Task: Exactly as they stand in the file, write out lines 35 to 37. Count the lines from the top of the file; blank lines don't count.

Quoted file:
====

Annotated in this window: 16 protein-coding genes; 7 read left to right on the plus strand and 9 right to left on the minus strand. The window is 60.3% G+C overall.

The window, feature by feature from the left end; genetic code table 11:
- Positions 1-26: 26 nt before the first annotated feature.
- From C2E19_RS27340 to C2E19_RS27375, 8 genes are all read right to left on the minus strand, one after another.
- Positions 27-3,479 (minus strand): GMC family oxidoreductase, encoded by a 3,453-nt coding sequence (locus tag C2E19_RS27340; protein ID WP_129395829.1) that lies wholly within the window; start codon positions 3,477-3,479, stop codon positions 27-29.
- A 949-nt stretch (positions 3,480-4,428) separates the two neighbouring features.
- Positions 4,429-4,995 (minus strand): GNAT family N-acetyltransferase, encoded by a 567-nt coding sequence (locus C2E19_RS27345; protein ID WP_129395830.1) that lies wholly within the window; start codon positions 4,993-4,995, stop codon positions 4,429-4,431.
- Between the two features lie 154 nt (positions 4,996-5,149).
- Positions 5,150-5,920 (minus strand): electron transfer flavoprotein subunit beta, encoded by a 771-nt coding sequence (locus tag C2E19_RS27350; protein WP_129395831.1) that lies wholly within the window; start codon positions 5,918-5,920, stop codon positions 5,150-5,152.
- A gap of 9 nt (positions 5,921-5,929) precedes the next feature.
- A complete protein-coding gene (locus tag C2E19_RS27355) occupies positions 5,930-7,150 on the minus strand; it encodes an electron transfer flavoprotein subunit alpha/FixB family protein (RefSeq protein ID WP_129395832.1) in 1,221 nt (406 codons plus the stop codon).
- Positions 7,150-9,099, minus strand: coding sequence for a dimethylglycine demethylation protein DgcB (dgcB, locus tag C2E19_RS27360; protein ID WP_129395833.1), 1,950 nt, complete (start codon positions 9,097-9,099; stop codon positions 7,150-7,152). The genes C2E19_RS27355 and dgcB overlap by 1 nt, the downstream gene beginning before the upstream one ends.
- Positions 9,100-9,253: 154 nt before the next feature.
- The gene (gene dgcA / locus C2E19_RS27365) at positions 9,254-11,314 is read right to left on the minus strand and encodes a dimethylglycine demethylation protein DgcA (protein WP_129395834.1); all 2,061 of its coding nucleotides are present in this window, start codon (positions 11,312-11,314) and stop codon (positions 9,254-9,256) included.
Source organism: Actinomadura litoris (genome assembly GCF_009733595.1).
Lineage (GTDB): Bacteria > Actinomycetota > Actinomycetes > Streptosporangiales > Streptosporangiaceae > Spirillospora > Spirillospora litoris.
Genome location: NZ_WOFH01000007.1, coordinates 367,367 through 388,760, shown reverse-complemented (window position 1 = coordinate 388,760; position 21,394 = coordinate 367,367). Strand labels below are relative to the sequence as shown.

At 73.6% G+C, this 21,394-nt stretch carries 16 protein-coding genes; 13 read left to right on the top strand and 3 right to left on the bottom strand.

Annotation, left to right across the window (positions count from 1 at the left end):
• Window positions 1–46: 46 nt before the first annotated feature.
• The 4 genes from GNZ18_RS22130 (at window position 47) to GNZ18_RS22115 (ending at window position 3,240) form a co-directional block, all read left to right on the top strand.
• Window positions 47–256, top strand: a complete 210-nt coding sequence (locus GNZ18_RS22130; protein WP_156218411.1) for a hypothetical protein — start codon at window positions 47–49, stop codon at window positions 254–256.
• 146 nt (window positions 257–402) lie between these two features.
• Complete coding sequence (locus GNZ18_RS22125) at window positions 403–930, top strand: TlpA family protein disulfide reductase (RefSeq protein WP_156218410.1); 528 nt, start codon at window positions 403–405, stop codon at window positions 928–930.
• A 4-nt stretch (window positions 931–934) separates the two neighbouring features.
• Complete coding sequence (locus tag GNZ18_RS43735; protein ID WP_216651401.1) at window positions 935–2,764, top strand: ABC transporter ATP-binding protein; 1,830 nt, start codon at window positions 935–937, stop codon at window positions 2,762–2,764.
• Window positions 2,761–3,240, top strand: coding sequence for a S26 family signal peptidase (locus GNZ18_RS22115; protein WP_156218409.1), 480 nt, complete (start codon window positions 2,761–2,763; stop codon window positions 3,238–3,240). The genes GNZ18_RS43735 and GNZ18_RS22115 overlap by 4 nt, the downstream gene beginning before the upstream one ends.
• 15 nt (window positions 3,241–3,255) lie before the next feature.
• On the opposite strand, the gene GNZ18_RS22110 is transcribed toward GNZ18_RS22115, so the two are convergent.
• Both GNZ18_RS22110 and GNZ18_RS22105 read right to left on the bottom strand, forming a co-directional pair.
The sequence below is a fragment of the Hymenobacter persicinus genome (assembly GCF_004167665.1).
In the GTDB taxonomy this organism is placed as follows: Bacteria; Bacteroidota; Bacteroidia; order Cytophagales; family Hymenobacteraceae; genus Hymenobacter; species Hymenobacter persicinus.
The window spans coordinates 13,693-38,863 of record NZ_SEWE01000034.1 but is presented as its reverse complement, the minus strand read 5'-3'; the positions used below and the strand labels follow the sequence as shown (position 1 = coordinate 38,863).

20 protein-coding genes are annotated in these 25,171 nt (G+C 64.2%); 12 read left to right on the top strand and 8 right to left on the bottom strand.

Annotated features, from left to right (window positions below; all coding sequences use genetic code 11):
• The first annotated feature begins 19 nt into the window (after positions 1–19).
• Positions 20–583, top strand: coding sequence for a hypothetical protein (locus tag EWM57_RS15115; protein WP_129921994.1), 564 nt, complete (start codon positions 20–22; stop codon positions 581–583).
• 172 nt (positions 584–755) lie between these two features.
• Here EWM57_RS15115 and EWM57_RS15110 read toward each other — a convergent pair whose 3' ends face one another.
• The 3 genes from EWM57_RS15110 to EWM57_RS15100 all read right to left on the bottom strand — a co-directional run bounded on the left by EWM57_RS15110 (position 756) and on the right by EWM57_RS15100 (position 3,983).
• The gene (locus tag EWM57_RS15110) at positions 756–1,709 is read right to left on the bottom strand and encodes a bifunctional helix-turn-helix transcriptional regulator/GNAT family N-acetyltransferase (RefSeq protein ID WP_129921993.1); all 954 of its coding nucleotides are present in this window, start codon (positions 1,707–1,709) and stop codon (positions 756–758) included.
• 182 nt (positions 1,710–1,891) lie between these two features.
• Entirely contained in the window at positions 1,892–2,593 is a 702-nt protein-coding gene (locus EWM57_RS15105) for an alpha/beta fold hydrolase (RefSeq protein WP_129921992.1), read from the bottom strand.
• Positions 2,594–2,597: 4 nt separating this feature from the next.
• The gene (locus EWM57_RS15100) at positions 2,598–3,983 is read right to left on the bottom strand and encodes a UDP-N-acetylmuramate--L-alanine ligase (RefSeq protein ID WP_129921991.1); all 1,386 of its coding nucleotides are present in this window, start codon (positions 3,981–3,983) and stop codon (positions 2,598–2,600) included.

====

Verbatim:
Annotated features, from left to right (window positions below; all coding sequences use genetic code 11):
• The first annotated feature begins 19 nt into the window (after positions 1–19).
• Positions 20–583, top strand: coding sequence for a hypothetical protein (locus tag EWM57_RS15115; protein WP_129921994.1), 564 nt, complete (start codon positions 20–22; stop codon positions 581–583).